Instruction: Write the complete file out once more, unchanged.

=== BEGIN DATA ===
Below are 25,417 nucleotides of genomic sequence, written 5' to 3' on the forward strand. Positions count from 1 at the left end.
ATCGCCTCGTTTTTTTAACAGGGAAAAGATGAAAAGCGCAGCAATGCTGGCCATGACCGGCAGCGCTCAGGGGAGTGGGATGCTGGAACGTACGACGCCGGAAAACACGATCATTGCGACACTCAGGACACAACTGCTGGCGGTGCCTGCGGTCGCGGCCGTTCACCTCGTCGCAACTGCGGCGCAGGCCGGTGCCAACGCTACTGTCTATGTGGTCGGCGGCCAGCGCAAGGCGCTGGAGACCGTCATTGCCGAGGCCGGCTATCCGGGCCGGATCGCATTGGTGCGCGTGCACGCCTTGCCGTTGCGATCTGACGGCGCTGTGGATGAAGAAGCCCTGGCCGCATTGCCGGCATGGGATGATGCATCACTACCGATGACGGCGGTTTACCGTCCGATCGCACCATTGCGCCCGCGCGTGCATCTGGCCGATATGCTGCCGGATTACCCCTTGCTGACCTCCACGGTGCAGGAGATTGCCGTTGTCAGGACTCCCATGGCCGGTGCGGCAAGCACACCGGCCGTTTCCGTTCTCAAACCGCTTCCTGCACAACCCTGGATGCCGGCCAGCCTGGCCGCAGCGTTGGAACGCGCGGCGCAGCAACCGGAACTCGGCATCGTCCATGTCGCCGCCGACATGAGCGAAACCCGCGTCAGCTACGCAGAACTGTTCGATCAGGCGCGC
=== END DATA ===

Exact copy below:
Below are 25,417 nucleotides of genomic sequence, written 5' to 3' on the forward strand. Positions count from 1 at the left end.
ATCGCCTCGTTTTTTTAACAGGGAAAAGATGAAAAGCGCAGCAATGCTGGCCATGACCGGCAGCGCTCAGGGGAGTGGGATGCTGGAACGTACGACGCCGGAAAACACGATCATTGCGACACTCAGGACACAACTGCTGGCGGTGCCTGCGGTCGCGGCCGTTCACCTCGTCGCAACTGCGGCGCAGGCCGGTGCCAACGCTACTGTCTATGTGGTCGGCGGCCAGCGCAAGGCGCTGGAGACCGTCATTGCCGAGGCCGGCTATCCGGGCCGGATCGCATTGGTGCGCGTGCACGCCTTGCCGTTGCGATCTGACGGCGCTGTGGATGAAGAAGCCCTGGCCGCATTGCCGGCATGGGATGATGCATCACTACCGATGACGGCGGTTTACCGTCCGATCGCACCATTGCGCCCGCGCGTGCATCTGGCCGATATGCTGCCGGATTACCCCTTGCTGACCTCCACGGTGCAGGAGATTGCCGTTGTCAGGACTCCCATGGCCGGTGCGGCAAGCACACCGGCCGTTTCCGTTCTCAAACCGCTTCCTGCACAACCCTGGATGCCGGCCAGCCTGGCCGCAGCGTTGGAACGCGCGGCGCAGCAACCGGAACTCGGCATCGTCCATGTCGCCGCCGACATGAGCGAAACCCGCGTCAGCTACGCAGAACTGTTCGATCAGGCGCGC